A Link Between Axes

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Once again I find myself taking a break from my RPG obsessions research to play something short and sweet. Last time, I tried out the Resident Evil remake. This time I similarly picked up a game which is a remake of sorts – The Legend of Zelda: A Link Between Worlds, which hovers somewhere in between being a sequel and a remake of the 1991 Zelda title, A Link To The Past.

Nintendo’s high fantasy franchise likely needs no introduction. The original title single-handedly invented the nebulous action-adventure genre, while the fifth wrote the book on how 3D games should make use of their imaginary Z-axis. You’re always some kid in a green tunic called Link, often fighting some dark lord called Ganon, and there’s usually a princess called Zelda factoring into the proceedings. Go beat several dungeons to get the MacGuffins so that you can save the world. You know the drill.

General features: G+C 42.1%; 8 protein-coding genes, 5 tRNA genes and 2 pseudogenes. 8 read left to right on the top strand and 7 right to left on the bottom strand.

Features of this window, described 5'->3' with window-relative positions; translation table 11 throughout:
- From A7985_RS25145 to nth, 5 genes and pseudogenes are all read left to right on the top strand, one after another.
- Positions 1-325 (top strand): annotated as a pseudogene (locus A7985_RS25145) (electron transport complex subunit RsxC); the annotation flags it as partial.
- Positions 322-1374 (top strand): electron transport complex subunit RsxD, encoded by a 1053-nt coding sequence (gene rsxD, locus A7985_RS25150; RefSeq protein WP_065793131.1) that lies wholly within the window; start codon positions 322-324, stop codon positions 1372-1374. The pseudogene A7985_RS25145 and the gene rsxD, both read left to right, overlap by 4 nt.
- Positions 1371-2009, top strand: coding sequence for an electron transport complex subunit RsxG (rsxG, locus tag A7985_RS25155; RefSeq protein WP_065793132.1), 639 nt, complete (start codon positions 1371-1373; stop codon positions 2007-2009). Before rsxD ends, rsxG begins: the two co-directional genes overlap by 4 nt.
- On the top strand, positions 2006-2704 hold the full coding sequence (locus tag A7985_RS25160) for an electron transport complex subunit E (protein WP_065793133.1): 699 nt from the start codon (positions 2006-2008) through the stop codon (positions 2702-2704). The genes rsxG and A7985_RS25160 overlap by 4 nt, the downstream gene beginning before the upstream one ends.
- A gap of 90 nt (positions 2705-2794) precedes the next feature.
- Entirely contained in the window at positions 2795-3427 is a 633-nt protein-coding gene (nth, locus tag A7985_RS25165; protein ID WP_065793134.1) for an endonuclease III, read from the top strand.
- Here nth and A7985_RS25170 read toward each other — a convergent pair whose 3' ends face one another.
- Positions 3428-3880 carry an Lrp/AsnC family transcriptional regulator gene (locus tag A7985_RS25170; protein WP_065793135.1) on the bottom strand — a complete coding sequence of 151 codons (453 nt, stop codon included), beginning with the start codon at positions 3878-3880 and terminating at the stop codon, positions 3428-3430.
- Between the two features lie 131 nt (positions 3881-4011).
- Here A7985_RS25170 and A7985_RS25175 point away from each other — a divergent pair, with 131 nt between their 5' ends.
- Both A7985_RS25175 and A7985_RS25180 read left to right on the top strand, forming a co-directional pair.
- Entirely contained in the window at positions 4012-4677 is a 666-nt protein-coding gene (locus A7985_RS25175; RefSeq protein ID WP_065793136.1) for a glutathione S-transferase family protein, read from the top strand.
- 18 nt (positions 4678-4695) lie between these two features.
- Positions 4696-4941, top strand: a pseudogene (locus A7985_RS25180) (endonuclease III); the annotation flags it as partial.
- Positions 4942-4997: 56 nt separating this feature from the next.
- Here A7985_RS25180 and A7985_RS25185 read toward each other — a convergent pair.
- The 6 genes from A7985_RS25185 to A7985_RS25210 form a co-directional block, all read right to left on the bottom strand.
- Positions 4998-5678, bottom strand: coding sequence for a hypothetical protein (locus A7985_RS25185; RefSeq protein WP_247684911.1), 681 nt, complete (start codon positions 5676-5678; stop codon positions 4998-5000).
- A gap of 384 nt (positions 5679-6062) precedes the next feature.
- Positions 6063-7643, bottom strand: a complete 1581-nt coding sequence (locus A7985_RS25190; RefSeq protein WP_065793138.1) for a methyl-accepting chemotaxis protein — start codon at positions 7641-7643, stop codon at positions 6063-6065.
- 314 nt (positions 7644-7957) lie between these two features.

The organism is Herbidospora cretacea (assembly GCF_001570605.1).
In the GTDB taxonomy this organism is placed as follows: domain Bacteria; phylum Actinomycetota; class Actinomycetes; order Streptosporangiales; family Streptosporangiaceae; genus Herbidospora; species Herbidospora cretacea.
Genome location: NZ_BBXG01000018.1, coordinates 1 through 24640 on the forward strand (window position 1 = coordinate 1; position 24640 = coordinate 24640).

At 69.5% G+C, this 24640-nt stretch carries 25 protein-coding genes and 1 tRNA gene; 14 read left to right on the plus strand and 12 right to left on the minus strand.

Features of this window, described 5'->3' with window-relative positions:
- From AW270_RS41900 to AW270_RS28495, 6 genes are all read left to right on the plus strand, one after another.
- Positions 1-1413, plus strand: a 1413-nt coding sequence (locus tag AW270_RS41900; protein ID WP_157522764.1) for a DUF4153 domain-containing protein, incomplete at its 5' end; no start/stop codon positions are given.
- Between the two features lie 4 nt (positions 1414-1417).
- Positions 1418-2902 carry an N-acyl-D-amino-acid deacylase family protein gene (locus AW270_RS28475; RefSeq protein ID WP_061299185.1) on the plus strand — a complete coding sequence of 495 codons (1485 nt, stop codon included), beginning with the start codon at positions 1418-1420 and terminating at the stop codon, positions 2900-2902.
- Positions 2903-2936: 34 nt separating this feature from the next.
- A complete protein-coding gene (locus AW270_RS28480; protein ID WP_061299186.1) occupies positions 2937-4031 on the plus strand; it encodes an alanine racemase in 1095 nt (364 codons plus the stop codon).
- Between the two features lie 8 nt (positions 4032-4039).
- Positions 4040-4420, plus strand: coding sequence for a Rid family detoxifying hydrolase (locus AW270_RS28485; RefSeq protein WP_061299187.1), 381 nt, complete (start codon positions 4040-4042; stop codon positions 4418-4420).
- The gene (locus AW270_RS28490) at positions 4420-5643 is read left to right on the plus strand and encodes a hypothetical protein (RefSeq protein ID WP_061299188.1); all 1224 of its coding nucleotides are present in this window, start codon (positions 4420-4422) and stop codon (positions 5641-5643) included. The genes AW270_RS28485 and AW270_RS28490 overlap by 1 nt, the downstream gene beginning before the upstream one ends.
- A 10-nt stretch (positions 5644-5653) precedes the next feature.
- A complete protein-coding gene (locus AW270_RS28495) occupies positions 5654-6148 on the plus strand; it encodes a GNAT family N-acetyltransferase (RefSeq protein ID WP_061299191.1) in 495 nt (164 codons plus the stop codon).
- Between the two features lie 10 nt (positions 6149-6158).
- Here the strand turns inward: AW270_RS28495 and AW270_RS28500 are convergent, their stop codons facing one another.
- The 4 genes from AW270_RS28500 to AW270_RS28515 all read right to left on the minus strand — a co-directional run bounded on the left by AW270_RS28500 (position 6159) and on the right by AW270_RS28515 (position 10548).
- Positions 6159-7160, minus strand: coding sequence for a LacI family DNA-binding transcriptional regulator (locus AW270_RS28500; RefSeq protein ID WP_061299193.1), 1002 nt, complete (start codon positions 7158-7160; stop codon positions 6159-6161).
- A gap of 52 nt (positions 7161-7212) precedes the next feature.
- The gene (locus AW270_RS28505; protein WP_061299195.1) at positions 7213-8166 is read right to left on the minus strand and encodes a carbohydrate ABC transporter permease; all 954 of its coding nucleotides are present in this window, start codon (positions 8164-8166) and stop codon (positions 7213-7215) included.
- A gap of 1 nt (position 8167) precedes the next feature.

Anyway, A Link To The Past was one of the first games I ever played, and probably the first that ever had some sort of open world you could explore. I was never that good at the game, but the used copy I had contained the previous owner’s endgame save file, and I would frequently mess around with it. Linear progress, for me, had completely taken a backseat to just milling around Hyrule, exploring all the nooks and crannies and testing all the equipment in my inventory. And I did this a lot. Hence, although I have to date never beaten A Link To The Past, the game’s world occupies an unusual amount of my headspace.